terrier Posted 3 Dec 2008 , 2:56pm
post #9 of 16

GeminiRJ ... what kind of icing do you use for your cookies?
I like the flat finish to them!

Cheers,
Ally

ladyonzlake Posted 3 Dec 2008 , 3:10pm
post #10 of 16

Yes, these are very time consuming cookies. For pricing I go online and look at the other cookie websites to see what their cookies go for. Usually around $3.50-$4.00 per cookie.

Since you are doing the wedding cake and groom's cake I suggest making the cookies in advance and freezing them if you're using RI. When I freeze I go ahead and place them in the packaging and then I place several in ziplock bags. The day before the reception take them out and place in the frig. to let them defrost. You could freeze them up to a month in advance.

msulli10 Posted 3 Dec 2008 , 3:16pm
post #11 of 16

I recently made 75 cookies for an engagement party. It was extremely time consuming. Definitely bake ahead of time and freeze. I use Antonia's RI recipe and let them dry for a couple of days and added a fondant flower. I also hand painted the initials. The customer bought the ribbon, but I did everything else. Since I work with this person I only charged $2 per cookie. She knew she was getting a bargain. Don't go any less than $3 per cookie. Just the packaging took me a couple of hours.
I attached a picture of the cookies.
LL

GeminiRJ Posted 3 Dec 2008 , 4:44pm
post #12 of 16
Quote:
Originally Posted by terrier

GeminiRJ ... what kind of icing do you use for your cookies?
I like the flat finish to them!

Cheers,
Ally




I use a very slight modification of Toba's Glace (which is also a variation of Wilton's Shiny Cookie Icing):

3 cups sifted powdered sugar
3 T. skim milk
3 T. corn syrup
15 drops brite white food color (Americolor)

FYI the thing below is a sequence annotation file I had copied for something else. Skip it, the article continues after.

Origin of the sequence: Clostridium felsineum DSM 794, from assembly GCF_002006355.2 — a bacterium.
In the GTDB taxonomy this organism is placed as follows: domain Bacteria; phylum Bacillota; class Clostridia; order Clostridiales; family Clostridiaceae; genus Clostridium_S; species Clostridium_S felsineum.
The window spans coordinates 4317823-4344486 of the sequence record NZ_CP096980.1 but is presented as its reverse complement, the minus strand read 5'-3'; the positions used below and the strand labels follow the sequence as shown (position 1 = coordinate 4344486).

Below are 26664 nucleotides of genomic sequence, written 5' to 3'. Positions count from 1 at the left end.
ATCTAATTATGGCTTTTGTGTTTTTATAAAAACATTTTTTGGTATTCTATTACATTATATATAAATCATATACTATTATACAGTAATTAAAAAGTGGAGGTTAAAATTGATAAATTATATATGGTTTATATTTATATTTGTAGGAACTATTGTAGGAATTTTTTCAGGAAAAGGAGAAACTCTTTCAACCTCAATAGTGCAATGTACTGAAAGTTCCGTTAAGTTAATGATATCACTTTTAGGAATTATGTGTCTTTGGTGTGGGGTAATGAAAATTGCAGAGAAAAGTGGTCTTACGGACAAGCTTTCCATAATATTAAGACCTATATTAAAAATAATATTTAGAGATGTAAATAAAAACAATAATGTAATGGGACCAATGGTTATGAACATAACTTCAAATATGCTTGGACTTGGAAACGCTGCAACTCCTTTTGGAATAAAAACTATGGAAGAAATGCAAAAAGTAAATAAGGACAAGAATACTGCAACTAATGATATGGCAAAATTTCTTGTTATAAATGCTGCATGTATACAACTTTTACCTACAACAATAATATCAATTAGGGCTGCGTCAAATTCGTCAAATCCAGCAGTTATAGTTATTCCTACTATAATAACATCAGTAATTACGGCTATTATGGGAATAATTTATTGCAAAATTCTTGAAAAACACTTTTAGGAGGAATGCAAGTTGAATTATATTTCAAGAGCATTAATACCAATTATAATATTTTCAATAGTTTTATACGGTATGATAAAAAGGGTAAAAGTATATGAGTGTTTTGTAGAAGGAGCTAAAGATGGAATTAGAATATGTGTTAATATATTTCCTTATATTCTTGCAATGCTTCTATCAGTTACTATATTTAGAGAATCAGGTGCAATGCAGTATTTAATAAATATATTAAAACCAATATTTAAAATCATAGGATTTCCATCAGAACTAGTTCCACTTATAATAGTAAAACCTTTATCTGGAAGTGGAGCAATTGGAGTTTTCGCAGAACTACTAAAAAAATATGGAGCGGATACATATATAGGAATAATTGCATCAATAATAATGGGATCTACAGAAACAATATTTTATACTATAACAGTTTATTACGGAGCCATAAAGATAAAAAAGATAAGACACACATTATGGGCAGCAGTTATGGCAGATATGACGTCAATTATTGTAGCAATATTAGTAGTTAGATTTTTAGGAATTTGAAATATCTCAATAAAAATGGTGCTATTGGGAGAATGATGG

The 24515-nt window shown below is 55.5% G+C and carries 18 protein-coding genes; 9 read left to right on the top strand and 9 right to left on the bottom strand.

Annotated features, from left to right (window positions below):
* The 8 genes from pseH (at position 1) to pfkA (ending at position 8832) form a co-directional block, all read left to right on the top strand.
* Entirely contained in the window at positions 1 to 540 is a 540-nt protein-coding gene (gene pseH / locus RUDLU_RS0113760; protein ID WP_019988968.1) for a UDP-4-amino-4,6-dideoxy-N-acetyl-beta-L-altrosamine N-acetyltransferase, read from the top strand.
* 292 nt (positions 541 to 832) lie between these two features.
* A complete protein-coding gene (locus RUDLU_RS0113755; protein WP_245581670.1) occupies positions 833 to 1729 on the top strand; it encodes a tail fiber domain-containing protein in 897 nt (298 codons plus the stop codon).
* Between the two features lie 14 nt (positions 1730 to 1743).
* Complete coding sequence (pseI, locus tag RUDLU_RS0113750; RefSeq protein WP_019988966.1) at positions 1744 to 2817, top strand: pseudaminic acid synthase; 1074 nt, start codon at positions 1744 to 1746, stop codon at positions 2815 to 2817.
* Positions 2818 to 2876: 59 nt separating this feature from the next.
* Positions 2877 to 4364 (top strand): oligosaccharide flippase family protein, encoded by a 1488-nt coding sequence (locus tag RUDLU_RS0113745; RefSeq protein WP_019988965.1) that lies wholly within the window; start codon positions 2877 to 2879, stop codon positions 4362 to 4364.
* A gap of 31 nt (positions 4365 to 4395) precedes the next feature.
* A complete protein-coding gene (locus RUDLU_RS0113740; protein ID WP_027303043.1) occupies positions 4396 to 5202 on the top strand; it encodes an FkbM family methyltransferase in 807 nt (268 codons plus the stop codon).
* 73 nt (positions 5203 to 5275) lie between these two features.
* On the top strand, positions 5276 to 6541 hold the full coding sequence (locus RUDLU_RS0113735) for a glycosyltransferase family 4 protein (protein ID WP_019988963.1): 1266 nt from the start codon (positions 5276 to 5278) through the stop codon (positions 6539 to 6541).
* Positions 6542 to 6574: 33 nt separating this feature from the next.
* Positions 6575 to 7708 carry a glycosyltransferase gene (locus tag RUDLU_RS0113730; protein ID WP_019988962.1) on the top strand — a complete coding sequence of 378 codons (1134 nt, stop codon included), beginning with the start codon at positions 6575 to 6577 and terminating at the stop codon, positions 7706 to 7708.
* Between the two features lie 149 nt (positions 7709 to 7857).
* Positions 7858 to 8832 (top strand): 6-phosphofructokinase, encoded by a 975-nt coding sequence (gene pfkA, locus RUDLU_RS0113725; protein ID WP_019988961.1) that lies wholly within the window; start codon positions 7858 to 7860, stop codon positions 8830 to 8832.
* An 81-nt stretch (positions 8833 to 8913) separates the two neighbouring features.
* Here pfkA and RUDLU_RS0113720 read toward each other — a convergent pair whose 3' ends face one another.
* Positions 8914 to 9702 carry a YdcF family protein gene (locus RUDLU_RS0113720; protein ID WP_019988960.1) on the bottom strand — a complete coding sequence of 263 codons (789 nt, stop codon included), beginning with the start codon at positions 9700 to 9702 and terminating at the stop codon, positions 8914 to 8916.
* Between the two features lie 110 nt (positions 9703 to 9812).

Mix the skim milk, corn syrup and powdered sugar until well combined (I just use a bowl and spoon). Add the brite white and stir in completely. If you want thicker icing, add more powdered sugar. (Definitely needed for outlining consistency). If you want thinner icing, add more corn syrup. If you want a flavored icing, reduce a small amount of milk and make it up with the extract. Divide and color. This will ice, generally, about 30 cookies that are approximately 3" in size.

The cookies can be stacked after a minimum of 24 hours dry time, and the icing will be firm to the touch but not crunchy hard.

Let me know if you have any questions!

Susan

terrier Posted 5 Dec 2008 , 2:23pm
post #13 of 16

Thank you so much! I am going to give it a try!

Cheers,
ally

dandelion56602 Posted 5 Dec 2008 , 8:15pm
post #14 of 16

I just had an experience of someone not knowing how long they take. I've just finished decorating 2 doz baby shower cookies (like Nancy's Fancy's cookies baby + shower) and I spent almost 2 hours decorating. That's not mixing the dough, rbc, coloring the rbc & ri, rolling cookies/baking, etc. And the main hostess asked for all the other hostesses to contribute $10. Hello, I'm "donating" $50 worth of cookies & everyone else was asked to bring fruit dip, fruit, crackers, etc. Uh, I think $50 in cookies is plenty. Off my soap box now. Another thing. make sure your ri is thin enough. I killed my hands piping the "shower water".

indydebi Posted 5 Dec 2008 , 11:24pm
post #15 of 16

To answer your question on what kind of time it takes .....

A lot depends on the type of cookie. I did the Hello Kitty cookies ... 50 of them took 5 hours just in decorating time. I was ticked because I thought I'd be able to just pump these out ... they ended up being a bigger cookie than I thought.

But I had a wedding where the cookie was a 2-3" dog bone shape (they were dog lovers). I decorated these (1 color) 100 cookies in just a couple of hours .... the bag-n-tagging took about 1.5 hours.

Big difference in decorating time because of the cookie style.

The dog-bone bride had a special card she wanted attached. I told her I would attach it when I bagged them, but she had to deliver the cards already hole-punched.

I always tell my brides a price for "bulk packed", meaning they get the cookies bulk packed in a box and THEY can bag-n-tag 'em; and a price for the bagged-n-tagged version. The choice is theirs. But figure AT LEAST 2 hours of your time for 200 cookies. (and the Advil for your aching back! or maybe that's because I'm just old!)

dandelion56602 Posted 6 Dec 2008 , 6:58am
post #16 of 16
Quote:
Originally Posted by indydebi

(and the Advil for your aching back! or maybe that's because I'm just old!)




That Avil is for my hands & I'm not old, so I don't think it's just you. Decorate that many & something is bound to ache---or if not your eyeballs will be popping out of your head & you'll see cookies every time you close your eyes (like a flash after you've had your picture taken) lol